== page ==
Experimental infection with chamois border disease virus causes long-lasting viraemia and disease in Pyrenean chamois (Rupicapra pyrenaica)

Oscar Cabezón, Roser Velarde, Gregorio Mentaberre, Laura Fernández-Sirera, Encarna Casas-Díaz, Jorge López-Olvera, Emmanuel Serrano, Rosa Rosell, Cristina Riquelme, Santiago Lavín, Joaquim Segalés, Ignasi Marco, Santiago Lavin Gonzalez

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12 Citations (Scopus)


Since 2001, severe outbreaks of disease associated with border disease virus (BDV) infection have been reported in Pyrenean chamois. The disease is characterized by variable degrees of cachexia, alopecia and neurological manifestations prior to death. The aim of this study was to investigate this disease under experimental conditions. To assess viral virulence, humoral immune response, dissemination and probable routes of transmission, seven chamois (five seronegative and two seropositive for BDV) were inoculated with a BDV isolated from a naturally infected chamois. A group of three chamois were maintained as uninfected controls. The five seronegative chamois became viraemic from day 2 post-inoculation (p.i.) until their death (three animals) or the end of the experiment (on day 34 p.i.) and developed neutralizing antibodies from day 18 p.i. until the end of the study. Continuous shedding of the virus was detected by RT-PCR in oral, nasal and rectal swabs in viraemic chamois from day 5 p.i. Despite none of the viraemic chamois showing obvious neurological signs, all of them had a non-suppurative meningoencephalitis as seen in naturally infected chamois. The two inoculated BDV-seropositive chamois did not become viraemic. This study confirms that BDV is the primary agent of the disease that has been affecting chamois populations in recent years in the Pyrenees and that previously acquired humoral immunity is protective. © 2011 SGM.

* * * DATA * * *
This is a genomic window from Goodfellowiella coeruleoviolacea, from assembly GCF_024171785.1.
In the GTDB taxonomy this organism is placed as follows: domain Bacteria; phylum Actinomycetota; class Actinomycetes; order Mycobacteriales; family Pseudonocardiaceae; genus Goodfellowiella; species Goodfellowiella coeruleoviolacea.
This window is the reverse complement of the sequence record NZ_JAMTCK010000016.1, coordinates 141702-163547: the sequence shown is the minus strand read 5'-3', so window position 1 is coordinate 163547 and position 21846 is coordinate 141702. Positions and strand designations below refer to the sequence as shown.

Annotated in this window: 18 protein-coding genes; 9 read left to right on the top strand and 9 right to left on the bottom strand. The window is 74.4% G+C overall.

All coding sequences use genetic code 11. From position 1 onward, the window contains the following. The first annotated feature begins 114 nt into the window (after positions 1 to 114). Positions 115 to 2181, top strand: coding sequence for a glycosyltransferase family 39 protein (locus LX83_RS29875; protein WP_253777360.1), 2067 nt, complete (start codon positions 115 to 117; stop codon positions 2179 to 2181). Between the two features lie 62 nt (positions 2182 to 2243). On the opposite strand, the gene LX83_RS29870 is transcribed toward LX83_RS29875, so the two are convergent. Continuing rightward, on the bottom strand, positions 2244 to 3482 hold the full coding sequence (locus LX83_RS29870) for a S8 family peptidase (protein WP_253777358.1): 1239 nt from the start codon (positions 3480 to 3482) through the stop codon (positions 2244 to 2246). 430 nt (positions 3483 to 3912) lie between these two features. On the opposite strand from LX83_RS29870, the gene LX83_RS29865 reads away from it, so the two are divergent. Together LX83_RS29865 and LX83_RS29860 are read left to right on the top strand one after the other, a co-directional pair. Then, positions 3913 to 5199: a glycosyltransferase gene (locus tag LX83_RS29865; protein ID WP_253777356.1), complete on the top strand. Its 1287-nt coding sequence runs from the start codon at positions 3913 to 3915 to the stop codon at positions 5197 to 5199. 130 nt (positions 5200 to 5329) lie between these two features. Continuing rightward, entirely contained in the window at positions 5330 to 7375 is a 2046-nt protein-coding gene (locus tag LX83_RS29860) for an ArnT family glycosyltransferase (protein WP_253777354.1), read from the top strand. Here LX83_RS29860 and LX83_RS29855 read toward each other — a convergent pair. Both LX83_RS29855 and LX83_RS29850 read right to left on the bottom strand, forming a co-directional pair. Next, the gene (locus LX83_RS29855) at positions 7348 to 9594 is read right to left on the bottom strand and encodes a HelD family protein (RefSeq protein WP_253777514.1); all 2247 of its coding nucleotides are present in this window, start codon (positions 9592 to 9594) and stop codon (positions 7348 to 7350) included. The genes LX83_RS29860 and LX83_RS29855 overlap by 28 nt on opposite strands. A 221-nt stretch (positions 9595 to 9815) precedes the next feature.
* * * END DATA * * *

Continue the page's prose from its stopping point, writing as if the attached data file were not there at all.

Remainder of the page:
Original languageEnglish
Pages (from-to)2494-2501
JournalJournal of General Virology
Publication statusPublished - 1 Nov 2011


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